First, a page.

Muthoni finishes cooking pancakes for breakfast. Ashley tells her she does not like them. Muthoni takes the pancakes to her new temporary neighbour, Kobena. She apologises for the mix-up. Returning to her apartment, she finds Ashley on her iPad watching a movie. She thought she was going to read a book? Ashley tells her she cannot as the wifi is so poor. 

Muthoni suggests they talk. She asks her what her purpose is. Ashley is perplexed. Muthoni asks the question differently; what is her favourite thing in the world? Ashley tells her, watching movies. Later, Ashley complains to her mother that it is boring and the wifi is too slow. 

Muthoni texts her brother for advice. He suggests taking her out and asking where she would like to go. She asks Ashley where she would like to go. Ashley wants to go to an ice cream parlour. The next day, as they get ready to go to the ice cream parlour, Kobena comes to talk to Muthoni and return the plate the pancakes were on. 

Ashley opens the door. Kobena smiles at her and asks for Muthoni, saying he has brought back the plate. Ashley does not smile back. She takes the plate and shuts the door in his face. Muthoni takes Ashley to the ice cream parlour. 

Muthoni gets a call from Kobena. He wants to buy lunch for her as a thank you for the pancakes. Muthoni says she is with her niece. Kobena tells her he will buy lunch for both of them. He comes and finds them in the city. Ashley is not happy to see him. Muthoni and Kobena chat, her asking him about his camera. 

Kobena tells her he is a photographer. Muthoni gets a call and leaves the table. Kobena begins to talk to Ashley but she stops him, telling him they do not have to chat. Muthoni’s call is from Aditi. She wants her to come to her home for a meeting the next day. Muthoni agrees but realises she will need someone to look after Ashley.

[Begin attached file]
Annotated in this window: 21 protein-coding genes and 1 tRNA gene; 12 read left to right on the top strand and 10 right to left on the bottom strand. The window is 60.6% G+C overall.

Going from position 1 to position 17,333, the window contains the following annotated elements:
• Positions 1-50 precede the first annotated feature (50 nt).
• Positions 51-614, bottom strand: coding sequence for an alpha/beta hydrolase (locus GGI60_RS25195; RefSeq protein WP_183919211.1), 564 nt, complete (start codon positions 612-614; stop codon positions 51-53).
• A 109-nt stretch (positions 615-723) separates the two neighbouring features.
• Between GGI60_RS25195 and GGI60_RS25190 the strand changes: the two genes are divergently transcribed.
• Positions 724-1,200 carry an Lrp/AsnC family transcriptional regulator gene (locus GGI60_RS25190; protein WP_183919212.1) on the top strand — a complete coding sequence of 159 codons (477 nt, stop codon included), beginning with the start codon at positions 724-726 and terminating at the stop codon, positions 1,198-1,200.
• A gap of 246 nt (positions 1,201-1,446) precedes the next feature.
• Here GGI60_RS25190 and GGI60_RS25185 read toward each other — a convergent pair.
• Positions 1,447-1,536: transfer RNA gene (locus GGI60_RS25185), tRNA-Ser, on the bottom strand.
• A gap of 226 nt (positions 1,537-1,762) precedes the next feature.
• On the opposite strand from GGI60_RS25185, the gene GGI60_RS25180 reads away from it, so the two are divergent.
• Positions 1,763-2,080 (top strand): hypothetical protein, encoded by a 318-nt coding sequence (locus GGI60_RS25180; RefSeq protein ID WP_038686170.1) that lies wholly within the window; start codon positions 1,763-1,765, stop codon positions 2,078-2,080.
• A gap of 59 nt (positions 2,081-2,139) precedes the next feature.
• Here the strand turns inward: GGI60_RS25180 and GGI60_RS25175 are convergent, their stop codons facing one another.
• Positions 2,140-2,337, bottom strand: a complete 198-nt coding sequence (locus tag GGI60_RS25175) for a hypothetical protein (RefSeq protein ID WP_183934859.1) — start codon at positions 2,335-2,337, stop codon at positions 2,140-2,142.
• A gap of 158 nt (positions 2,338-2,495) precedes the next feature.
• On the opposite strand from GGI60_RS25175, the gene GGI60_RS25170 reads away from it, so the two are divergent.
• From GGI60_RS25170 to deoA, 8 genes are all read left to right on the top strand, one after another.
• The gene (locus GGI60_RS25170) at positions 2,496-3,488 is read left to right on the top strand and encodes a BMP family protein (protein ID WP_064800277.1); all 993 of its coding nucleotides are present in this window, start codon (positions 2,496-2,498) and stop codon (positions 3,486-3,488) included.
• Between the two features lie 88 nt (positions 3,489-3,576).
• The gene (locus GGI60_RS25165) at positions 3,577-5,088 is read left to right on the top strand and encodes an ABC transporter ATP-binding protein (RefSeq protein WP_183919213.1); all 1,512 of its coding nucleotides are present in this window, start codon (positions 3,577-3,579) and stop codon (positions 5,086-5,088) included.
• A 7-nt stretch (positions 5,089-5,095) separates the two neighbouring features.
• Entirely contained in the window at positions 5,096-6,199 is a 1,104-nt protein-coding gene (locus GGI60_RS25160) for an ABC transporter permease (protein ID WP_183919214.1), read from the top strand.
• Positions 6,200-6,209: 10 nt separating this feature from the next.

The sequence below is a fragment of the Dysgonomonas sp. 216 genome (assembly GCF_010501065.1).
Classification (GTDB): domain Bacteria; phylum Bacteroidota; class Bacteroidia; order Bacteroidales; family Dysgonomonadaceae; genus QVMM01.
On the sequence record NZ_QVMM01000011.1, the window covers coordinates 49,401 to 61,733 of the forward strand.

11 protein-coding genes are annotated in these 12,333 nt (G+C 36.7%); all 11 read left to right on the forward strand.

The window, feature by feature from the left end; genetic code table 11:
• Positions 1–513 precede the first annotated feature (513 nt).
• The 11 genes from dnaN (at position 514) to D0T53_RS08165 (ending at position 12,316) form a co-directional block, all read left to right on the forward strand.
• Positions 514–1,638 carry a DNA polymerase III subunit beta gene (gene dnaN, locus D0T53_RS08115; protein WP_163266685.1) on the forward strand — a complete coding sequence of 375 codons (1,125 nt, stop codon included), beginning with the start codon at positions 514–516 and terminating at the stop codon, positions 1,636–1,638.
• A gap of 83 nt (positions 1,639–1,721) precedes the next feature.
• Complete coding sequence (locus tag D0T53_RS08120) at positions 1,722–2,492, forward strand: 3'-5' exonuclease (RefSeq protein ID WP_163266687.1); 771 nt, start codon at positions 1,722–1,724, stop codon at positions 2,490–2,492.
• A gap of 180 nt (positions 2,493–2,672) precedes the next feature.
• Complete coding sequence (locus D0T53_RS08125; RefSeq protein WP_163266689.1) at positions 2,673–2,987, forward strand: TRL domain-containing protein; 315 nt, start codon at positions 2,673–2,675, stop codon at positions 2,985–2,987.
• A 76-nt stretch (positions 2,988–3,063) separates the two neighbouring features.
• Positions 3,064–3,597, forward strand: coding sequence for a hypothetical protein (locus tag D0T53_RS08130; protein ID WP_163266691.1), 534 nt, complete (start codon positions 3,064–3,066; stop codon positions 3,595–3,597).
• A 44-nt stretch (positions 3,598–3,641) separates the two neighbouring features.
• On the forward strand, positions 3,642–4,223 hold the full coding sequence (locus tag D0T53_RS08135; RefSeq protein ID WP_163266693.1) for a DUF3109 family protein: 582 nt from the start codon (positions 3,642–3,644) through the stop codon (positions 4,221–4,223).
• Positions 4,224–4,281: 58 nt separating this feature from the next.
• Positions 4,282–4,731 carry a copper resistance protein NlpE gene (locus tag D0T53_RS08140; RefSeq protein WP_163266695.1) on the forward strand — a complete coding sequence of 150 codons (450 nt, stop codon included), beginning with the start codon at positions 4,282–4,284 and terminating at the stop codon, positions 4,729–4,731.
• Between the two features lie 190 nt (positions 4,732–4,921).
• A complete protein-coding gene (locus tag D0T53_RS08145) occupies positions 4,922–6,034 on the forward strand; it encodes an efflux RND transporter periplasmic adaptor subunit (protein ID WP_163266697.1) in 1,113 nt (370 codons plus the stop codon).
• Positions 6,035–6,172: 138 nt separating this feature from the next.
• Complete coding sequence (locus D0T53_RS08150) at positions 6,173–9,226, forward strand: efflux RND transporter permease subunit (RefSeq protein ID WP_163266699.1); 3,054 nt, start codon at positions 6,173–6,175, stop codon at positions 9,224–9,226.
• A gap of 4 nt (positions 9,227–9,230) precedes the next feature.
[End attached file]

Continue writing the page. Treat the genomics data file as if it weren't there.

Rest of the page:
Ashley argues against it but, even though they speak Swahili, Kobena realises that is the issue. He agrees to look after her. Later, in the evening, Ashley asks why Muthoni never visits them. Muthoni tells her it is complicated. Muthoni tells Ashley about her love of books and storytelling. She recounts a bedtime story to her. 

The next day, Muthoni waits for Aditi in her living room. Back at the apartment, Ashley is in the bedroom away from the Kobena. She comes into the living room to admonish him for the loudness of his music. He tries to make peace by offering to buy her pizza. Ashley thinks it is just a bribe so as he can look good to Muthoni. 

She softens a bit when he tells her she can pick where they order from. After lunch, the two play a game. If Kobena wins, Ashley has to do chores. If Ashley wins, he must read her a bedtime story. 

At Aditi’s, Muthoni is eventually seen. Aditi tells her that she is the secret buyer of the bookstore and wants to save it, even though her brothers want it closed. She wants to hear Muthoni’s ideas to keep the business going. 

Back in the apartment, Kobena has lost the game and has to read to Ashley. He does not like reading because he is dyslexic and tells Ashley so. He explains the affliction to her and tells her he has lived with it all his life. Ashley reads to him instead.